Author(s): Hallingbye T, Serafini M
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Abstract The objective of this study was to assess the quality of websites presenting treatment information for postherpetic neuralgia. The term "postherpetic neuralgia treatment" was searched using the Google and Yahoo search engines. Fifty websites from each were evaluated using the Journal of the American Medical Association (JAMA) benchmarks, the Health on the Net (HON) seal, and the DISCERN instrument. The treatments suggested on each website were compared with 3 recognized first-line treatment options (antidepressants, anticonvulsants, and topical lidocaine). Less than half of the included websites fulfilled all JAMA benchmark requirements. Less than one-third of the websites displayed the HON seal. The DISCERN instrument evaluation revealed that most websites were of moderate quality. Commercial websites tended to be inferior in comparison to noncommercial websites. Most websites recommended at least 2 of the 3 recommended treatments as well as several second- and third-line treatments. One-third to one-half of websites recommended a nonbeneficial treatment. In conclusion, many different postherpetic neuralgia treatments are found on the Internet and patients may be left separating recommended treatments from nonrecommended treatments without help from their healthcare providers. PERSPECTIVE: This study examined the quality of websites related to postherpetic neuralgia treatment. The results demonstrated that most websites offering advice on postherpetic neuralgia treatment are of only moderate quality and often offer treatment suggestions that are nonbeneficial. Patients and providers must use caution when taking advice from these sites. Copyright Â© 2011 American Pain Society. Published by Elsevier Inc. All rights reserved.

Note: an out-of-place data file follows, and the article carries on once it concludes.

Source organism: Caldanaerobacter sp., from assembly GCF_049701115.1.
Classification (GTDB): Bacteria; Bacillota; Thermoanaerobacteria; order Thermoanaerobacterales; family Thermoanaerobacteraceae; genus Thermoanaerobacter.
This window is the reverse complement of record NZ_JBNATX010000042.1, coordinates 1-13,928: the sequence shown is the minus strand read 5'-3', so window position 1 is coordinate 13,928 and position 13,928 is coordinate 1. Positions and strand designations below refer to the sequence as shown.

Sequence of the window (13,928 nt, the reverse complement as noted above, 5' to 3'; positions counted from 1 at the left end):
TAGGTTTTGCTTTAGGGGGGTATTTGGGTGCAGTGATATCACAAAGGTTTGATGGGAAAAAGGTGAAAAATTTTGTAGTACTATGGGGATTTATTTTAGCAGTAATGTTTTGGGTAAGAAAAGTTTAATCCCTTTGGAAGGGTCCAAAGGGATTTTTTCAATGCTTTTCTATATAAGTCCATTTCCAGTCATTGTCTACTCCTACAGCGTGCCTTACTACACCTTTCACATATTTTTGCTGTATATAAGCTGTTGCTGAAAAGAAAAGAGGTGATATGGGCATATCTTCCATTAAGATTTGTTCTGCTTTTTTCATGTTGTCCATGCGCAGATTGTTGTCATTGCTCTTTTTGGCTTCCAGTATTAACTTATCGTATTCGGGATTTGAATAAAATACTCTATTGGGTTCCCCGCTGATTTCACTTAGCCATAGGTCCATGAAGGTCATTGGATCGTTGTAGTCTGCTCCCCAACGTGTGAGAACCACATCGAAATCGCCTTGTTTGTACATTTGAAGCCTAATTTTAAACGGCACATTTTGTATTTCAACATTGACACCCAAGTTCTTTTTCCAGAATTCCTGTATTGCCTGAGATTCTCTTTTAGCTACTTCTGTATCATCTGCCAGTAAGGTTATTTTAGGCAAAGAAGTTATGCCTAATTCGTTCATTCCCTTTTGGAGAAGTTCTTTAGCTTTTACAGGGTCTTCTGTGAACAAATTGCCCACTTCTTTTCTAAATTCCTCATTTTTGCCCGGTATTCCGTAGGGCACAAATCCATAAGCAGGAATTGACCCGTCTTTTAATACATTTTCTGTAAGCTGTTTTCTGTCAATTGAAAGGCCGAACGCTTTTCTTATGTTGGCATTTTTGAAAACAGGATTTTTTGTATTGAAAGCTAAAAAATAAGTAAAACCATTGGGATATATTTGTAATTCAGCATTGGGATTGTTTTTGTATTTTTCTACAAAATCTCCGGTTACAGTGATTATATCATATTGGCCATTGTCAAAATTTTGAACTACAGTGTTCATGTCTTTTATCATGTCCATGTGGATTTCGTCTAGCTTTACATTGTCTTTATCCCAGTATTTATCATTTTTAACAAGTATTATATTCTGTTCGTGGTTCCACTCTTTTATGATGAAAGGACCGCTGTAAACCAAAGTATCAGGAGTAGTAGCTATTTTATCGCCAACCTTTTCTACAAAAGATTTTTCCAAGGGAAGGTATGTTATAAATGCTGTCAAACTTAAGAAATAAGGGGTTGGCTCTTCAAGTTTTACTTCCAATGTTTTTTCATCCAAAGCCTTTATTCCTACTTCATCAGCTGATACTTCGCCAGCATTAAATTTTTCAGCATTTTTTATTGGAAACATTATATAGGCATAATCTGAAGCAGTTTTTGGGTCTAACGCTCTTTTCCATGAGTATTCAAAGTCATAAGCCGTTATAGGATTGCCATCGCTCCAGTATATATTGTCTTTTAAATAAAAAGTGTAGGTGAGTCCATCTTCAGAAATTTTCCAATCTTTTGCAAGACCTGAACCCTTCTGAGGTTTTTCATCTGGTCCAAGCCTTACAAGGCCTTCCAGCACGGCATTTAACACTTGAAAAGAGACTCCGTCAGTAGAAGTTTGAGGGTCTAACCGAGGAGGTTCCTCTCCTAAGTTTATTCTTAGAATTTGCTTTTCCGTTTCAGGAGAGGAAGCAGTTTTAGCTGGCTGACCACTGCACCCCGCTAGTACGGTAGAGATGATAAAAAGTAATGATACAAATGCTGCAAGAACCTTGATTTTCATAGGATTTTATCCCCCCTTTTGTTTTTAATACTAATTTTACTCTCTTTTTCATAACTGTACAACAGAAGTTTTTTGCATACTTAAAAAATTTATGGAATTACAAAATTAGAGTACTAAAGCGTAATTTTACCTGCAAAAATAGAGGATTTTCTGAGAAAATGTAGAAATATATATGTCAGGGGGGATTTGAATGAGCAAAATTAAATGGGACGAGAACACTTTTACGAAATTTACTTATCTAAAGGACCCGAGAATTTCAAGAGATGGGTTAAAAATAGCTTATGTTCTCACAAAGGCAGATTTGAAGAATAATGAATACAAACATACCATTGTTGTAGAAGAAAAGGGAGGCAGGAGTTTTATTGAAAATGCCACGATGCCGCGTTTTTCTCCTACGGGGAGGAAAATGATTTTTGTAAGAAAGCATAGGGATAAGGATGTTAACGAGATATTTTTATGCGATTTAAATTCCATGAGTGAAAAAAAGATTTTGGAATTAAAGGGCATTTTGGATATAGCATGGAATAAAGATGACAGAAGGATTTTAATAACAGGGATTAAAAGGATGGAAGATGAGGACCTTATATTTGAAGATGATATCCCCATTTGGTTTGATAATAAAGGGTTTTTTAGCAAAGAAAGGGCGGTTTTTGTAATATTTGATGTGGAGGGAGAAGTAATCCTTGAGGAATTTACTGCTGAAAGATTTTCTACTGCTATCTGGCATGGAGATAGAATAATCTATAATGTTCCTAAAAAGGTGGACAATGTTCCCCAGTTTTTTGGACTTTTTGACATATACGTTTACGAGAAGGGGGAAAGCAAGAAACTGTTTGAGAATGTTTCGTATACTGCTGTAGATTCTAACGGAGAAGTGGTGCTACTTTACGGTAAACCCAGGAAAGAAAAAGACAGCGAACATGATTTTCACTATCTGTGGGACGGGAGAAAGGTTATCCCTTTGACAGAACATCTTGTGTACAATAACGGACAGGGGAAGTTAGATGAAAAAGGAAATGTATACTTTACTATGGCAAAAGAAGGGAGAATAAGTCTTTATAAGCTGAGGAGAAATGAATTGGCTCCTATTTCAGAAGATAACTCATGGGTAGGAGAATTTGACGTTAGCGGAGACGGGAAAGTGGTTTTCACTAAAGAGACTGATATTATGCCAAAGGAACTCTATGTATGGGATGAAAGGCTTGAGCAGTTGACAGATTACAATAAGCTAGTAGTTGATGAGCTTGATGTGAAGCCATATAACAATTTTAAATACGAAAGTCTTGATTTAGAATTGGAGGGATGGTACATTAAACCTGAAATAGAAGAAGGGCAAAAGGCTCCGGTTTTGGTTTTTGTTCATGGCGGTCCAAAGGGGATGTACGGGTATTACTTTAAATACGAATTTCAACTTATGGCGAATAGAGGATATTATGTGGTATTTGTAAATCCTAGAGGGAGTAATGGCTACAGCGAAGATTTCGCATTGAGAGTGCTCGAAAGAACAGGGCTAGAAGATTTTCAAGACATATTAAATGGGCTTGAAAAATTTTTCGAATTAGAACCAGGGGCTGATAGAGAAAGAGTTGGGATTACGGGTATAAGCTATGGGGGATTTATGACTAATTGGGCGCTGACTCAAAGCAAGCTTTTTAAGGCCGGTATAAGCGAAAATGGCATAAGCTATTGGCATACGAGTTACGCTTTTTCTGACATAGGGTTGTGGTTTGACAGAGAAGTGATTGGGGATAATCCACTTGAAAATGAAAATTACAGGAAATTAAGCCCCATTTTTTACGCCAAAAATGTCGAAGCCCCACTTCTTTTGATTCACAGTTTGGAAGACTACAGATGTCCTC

This article was published in J Pain
and referenced in Journal of Addiction Research & Therapy